Law enforcement trains for marijuana operation bust
Just as word was spreading Wednesday morning of a major drug bust in the Chequamegon-Nicolet National Forest, local law enforcement officers were preparing to practice for just such a scenario.
Nine local law enforcement officers took part in a training mission to develop key skills needed to bust marijuana growing operations.
While illegal marijuana growing operations are not common in the Northwoods, instances of the illegal activity have increased in the past few years. According to Oneida County Sheriff’s Department Patrol Supervisor Lloyd Gauthier, the perpetrators are often highly armed illegal immigrants that are in this area for a specific purpose-to grow and harvest marijuana as a cash crop. According to Gauthier, these perpetrators will not let anything get in the way of their goal.
“We’re talking about people that will not hesitate to eliminate anything they determine is a threat to their operation,” said Gauthier. “Part of the instruction for our officers is to treat any operation in which they are involved in a very serious manner.”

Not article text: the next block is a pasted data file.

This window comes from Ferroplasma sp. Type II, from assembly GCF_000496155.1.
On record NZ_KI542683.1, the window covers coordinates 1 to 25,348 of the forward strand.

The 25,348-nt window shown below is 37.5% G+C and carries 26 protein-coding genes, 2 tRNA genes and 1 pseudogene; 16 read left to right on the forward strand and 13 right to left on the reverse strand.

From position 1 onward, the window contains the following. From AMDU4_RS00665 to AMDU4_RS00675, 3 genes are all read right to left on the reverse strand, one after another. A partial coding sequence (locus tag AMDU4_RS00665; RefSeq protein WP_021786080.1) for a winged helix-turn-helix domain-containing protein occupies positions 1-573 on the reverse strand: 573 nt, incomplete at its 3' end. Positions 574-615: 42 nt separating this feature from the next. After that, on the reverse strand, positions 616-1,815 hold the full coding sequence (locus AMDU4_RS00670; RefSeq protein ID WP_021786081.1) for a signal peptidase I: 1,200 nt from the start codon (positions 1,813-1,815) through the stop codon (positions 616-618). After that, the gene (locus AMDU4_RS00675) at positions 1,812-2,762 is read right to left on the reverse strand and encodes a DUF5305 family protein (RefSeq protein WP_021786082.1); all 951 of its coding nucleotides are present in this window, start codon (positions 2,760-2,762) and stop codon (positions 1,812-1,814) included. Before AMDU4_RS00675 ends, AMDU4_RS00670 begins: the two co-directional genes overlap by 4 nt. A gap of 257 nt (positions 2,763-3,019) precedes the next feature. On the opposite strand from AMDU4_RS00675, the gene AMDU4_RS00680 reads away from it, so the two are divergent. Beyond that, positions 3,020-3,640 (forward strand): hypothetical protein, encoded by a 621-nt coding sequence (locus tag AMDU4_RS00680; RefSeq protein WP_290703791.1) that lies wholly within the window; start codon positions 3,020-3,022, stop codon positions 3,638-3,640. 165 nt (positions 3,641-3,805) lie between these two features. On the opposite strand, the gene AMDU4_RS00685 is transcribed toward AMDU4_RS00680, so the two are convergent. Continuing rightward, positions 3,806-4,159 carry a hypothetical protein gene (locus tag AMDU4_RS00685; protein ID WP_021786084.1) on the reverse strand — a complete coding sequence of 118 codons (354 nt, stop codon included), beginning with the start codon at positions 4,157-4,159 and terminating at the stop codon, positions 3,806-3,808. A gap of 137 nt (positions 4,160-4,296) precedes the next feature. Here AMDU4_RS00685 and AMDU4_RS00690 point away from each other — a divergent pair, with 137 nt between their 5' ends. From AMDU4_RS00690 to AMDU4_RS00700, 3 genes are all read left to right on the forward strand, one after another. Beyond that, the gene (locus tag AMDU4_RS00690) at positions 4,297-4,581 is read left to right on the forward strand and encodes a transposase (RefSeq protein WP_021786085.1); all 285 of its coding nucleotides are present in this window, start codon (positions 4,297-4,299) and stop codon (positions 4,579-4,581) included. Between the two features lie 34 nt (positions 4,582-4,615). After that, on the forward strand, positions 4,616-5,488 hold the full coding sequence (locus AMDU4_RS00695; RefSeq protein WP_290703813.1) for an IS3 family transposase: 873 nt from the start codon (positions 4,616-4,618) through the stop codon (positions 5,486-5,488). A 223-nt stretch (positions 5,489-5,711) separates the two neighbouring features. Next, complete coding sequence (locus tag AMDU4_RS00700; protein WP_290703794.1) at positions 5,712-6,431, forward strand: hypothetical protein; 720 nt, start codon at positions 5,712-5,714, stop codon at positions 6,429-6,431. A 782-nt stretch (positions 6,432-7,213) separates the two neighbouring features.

“This is real life stuff that is happening more and more in a lot of county forests and state forest lands,” said Oneida County Sheriff’s Deputy Brad Fogerty, who served as the point man for Wednesday’s training. “We continue to find growers that are growing illegal substances and arming themselves.”
For the exercise, officers from Eau Claire were split in to two teams, which were flown by helicopter to Oneida County and dropped off in the wooded area. The tactical teams’ job was to locate the simulated drug operation and arrest the parties involved.
“We practice about everything we can think of, but something like this needs to be done this time of year in the woods,” said Fogerty. “This is the time when we’re going to get this type of scenario. It’s the season when marijuana harvesters are out.”
To accomplish the mission, officers were required to find the grow, evacuate wounded people and rescue a hostage. Of course, communication was key, as one of the secondary goals of the exercise was to work out the bugs that can happen when working with other counties. SWAT team officers in Onieda County provide mutual aid to most counties in northeast and north central Wisconsin
“Tomorrow we could get a call in Forest County or in Marinette County to help,” said Fogerty. “A few years ago a suspect shot three kids and was laying in the woods in northern Marinette County, and we were called to respond. The only way you can be ready for them is to train.”